Demand for COVID-19 news in March set off wild swings in listener behavior

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In Nielsen Audio’s March 2020 PPM survey, ratings of Persons Using Measured Media, or total market average quarter-hours, went on a rollercoaster ride.

The first two weeks of the March survey reported total market listening ratings above average from the February 2020 survey in most of the 45 metro areas. During the third and fourth weeks of the 28-day ratings period, PUMM reversed course and declined by double digits.

Overall, PUMM decreased between 6% and 15% from February to March for the 45 metro areas. PUMMs declined the most in markets on the East and West Coasts; markets in the middle of the country declined the least.

If Nielsen Audio’s annual Holiday survey covering most of December typically shows your public radio station losing its share of market listening while maintaining its AQH Persons due to an increase in PUMM, the March 2020 survey likely shows your station with flat or declining AQH Persons yet gaining in its share of market listening.While local events such as hurricanes have led to steep declines in individual markets before, we’ve never seen such a precise adjustment across all PPM markets.

Here are some highlights of what the March survey shows about listening in PPM markets:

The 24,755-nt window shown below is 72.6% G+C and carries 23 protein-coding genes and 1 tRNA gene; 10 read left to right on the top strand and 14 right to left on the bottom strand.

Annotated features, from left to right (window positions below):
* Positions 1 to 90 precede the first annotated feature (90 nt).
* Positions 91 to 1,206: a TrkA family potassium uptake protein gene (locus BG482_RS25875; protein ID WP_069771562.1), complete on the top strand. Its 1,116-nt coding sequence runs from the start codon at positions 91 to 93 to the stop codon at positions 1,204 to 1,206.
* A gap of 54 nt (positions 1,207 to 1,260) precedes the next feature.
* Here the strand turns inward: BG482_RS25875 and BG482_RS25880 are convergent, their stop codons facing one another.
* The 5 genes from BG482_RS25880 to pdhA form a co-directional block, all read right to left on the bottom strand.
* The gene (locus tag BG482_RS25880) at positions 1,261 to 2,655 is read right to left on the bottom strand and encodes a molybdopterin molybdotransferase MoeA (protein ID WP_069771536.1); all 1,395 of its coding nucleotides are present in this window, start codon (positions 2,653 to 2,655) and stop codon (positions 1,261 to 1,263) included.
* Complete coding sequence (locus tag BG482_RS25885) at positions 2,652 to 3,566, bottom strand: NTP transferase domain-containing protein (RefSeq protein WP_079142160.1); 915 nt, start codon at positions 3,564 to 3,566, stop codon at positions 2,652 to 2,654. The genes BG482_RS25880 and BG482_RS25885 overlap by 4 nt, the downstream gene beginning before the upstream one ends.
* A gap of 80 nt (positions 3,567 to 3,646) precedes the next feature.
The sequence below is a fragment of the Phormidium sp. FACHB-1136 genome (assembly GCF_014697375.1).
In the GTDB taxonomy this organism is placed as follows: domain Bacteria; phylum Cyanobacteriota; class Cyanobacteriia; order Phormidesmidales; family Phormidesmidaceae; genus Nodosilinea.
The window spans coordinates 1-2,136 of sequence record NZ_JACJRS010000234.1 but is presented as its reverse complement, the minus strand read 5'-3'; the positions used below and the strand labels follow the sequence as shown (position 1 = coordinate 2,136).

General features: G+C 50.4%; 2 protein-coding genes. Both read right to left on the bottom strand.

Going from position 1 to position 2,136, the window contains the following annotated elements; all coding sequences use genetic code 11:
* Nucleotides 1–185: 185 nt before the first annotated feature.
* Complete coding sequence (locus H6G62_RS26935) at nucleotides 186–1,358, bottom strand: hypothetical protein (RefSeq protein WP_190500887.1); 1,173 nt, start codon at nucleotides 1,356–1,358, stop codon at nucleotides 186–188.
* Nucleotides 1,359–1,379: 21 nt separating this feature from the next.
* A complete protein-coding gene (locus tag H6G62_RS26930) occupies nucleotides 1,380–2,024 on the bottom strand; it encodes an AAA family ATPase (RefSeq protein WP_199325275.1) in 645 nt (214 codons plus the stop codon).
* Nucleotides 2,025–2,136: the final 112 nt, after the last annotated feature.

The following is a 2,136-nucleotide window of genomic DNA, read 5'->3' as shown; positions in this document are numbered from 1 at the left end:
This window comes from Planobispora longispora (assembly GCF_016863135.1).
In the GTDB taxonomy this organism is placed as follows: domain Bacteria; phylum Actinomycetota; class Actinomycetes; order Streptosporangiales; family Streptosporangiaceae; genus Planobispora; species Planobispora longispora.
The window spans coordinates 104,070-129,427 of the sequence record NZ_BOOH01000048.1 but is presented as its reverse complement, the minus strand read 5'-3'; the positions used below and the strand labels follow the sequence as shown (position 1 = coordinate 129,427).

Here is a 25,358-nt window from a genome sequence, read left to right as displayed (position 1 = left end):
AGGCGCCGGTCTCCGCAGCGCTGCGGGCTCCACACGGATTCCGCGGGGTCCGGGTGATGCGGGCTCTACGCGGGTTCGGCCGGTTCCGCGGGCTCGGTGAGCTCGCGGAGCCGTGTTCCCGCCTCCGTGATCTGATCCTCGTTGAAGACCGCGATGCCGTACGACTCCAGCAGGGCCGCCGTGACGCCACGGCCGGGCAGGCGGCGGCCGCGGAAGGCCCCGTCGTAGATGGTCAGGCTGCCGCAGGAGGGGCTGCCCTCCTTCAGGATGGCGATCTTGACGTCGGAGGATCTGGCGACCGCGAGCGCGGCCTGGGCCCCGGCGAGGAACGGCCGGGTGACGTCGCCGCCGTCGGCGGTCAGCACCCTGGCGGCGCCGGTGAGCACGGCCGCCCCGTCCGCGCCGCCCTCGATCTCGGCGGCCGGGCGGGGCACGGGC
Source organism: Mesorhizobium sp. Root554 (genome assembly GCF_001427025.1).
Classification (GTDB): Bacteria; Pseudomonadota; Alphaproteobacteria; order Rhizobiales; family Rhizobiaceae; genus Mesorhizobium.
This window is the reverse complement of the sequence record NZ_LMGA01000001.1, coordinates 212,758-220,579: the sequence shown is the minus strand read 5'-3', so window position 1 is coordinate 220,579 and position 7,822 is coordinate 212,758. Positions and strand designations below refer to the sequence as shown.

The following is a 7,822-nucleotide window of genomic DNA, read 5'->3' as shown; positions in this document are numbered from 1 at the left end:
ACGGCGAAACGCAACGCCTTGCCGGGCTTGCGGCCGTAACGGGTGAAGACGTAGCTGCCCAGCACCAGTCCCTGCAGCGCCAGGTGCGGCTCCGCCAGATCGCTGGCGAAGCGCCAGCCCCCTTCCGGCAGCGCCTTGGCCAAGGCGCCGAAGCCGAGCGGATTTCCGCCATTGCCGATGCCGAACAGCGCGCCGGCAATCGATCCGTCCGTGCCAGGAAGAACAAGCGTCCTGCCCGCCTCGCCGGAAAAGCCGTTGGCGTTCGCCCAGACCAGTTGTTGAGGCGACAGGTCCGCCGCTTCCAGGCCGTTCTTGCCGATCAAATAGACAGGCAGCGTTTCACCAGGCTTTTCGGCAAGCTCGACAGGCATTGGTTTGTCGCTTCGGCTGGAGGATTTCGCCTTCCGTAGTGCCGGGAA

Most news and hybrid-format stations gained share in March, but their AQH Persons declined during week 4.

When looking at 59 public radio news or news/music stations in the top 45 nonembedded PPM metros for March 2020, 48 of the 59 stations saw their AQH Share increase over February. At a factor of almost four-to-one, 47 of these stations set or matched their best share for the winter quarter in March; nine stations matched or recorded their lowest share of the quarter.

But that’s AQH Share. What happened to AQH Persons or actual listening?

More than half of these news and hybrid stations (33 of 59) saw their AQH Persons increase from the February 2020 survey.For 23 of these stations, March was their highest month of listening for the winter quarter; only 15 had their lowest month of listening for winter.The fourth week of the March 2020 survey (March 19–25) was when most of the decline for news and news-hybrid stations occurred.Of the many news stations with exceptional performance during this survey period, I’d spotlight Baltimore’s WYPR-FM, which grew its AQH Persons each and every week of March 2020.

Listening behavior transformed before our eyes.

The first two weeks of the March 2020 survey represent listening from Feb. 27 to March 11. By most accounts, this was the “calm before the storm” of coronavirus. For residents in many cities, news stations went from being a preferred listening choice to a needed source of news and information; the increased demand for news drove AQH listening up.The last two weeks of March represent the dates of March 12–25, a period in which radio listening declined overall. This occurred as many listeners changed their work patterns and spent less time in cars.Many public radio news stations continued to increase their estimated AQH Persons listening; those that declined in AQH Persons continued to increase their AQH Share due to declining PUMM ratings in their local markets.